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Gastrulation is a phase early in the development of animal embryos, during which the morphology of the embryo is dramatically restructured by cell migration. Gastrulation varies in different phyla; the following description concerns the gastrulation of the echinoderms, representative of the triploblasts, or animals with three embryonic germ layers.
At the beginning of gastrulation, the embryo is hollow ball of cells known as the blastula, with an animal pole and a vegetal pole. The vegetal pole begins to flatten and then invaginates into the interior, replacing the blastocoelic cavity and thereby forming a new cavity, the archenteron (literally: primitive gut), the opening into which is the blastopore. Some of the cells of the vegetal pole detach and become mesenchyme cells. The mesenchyme cells divide rapidly, migrate to different parts of the blastocoel, and form filopodia, strands that help to pull the tip of the archenteron towards the animal pole. Once the archenteron reaches the animal pole, a perforation forms, and the archenteron becomes a digestive tract passing all the way through the embryo.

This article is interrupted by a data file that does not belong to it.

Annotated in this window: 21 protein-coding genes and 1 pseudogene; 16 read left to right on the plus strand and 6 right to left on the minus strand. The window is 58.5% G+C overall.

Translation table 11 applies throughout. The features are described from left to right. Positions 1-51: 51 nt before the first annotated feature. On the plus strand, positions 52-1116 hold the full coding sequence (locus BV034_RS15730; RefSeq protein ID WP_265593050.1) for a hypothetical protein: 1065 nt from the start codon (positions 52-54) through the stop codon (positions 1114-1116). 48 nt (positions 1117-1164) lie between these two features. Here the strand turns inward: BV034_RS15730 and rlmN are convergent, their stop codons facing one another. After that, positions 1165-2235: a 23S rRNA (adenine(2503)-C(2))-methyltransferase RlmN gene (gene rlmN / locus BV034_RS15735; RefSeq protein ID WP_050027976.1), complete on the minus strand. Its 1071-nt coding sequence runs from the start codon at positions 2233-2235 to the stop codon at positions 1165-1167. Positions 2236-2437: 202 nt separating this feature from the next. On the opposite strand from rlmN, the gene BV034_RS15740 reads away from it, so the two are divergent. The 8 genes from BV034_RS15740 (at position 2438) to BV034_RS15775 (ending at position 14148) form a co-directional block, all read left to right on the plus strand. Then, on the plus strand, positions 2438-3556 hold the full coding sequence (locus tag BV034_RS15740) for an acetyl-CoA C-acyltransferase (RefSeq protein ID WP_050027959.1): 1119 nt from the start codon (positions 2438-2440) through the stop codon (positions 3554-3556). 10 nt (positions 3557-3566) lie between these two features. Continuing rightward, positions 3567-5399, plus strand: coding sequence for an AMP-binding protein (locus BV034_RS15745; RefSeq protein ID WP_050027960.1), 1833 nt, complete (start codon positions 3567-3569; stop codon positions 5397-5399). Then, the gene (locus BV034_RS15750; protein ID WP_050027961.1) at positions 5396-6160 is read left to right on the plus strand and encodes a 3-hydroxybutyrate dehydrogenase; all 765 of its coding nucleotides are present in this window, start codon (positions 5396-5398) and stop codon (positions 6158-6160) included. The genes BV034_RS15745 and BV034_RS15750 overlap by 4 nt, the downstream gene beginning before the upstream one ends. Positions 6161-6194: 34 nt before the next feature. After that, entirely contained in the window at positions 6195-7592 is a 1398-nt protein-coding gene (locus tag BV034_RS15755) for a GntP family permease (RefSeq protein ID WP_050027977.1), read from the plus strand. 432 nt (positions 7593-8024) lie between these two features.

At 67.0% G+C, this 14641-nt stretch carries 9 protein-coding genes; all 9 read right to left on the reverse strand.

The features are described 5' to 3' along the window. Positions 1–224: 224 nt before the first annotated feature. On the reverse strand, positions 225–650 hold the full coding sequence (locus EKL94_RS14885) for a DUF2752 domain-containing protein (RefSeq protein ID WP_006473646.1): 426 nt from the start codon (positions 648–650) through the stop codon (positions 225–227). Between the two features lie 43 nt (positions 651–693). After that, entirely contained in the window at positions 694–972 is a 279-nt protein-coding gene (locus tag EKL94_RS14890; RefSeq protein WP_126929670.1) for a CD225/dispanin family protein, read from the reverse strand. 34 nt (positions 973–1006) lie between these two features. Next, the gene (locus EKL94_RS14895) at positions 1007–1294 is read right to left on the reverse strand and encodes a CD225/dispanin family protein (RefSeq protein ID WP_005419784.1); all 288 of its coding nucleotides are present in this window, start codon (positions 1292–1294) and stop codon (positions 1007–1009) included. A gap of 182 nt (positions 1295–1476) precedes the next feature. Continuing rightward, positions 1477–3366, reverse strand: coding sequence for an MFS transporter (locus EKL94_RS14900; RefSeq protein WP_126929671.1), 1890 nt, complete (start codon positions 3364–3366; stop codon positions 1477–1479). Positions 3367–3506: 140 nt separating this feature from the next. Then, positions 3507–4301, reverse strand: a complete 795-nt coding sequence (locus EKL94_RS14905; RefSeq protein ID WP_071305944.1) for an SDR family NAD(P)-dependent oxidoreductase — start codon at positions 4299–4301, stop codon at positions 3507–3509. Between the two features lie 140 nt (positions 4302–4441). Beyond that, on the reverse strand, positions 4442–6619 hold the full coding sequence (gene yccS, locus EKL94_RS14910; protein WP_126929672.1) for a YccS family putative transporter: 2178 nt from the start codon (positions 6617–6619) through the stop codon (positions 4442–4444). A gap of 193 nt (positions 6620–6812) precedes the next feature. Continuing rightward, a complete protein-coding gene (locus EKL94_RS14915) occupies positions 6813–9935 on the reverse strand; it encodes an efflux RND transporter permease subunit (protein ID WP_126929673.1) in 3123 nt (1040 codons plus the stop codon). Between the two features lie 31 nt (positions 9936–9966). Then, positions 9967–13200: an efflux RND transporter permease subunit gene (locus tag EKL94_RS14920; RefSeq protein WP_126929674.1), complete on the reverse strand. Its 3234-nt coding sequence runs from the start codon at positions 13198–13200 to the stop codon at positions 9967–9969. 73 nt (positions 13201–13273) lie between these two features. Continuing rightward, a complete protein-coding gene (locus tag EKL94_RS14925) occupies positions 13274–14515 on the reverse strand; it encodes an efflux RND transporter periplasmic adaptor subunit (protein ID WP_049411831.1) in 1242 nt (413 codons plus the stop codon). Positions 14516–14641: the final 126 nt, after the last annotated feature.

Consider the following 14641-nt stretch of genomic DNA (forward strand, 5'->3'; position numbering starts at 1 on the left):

The three embryonic germ layers have now formed. The endoderm, consisting of the archenteron, will develop into the digestive tract. The ectoderm, consisting of the cells on the outside of the gastrula that played little part in gastrulation, will develop into the skin and the central nervous system. The mesoderm, consisting of the mesenchyme cells that have proliferated in the blastocoel, will become all the other internal organs.
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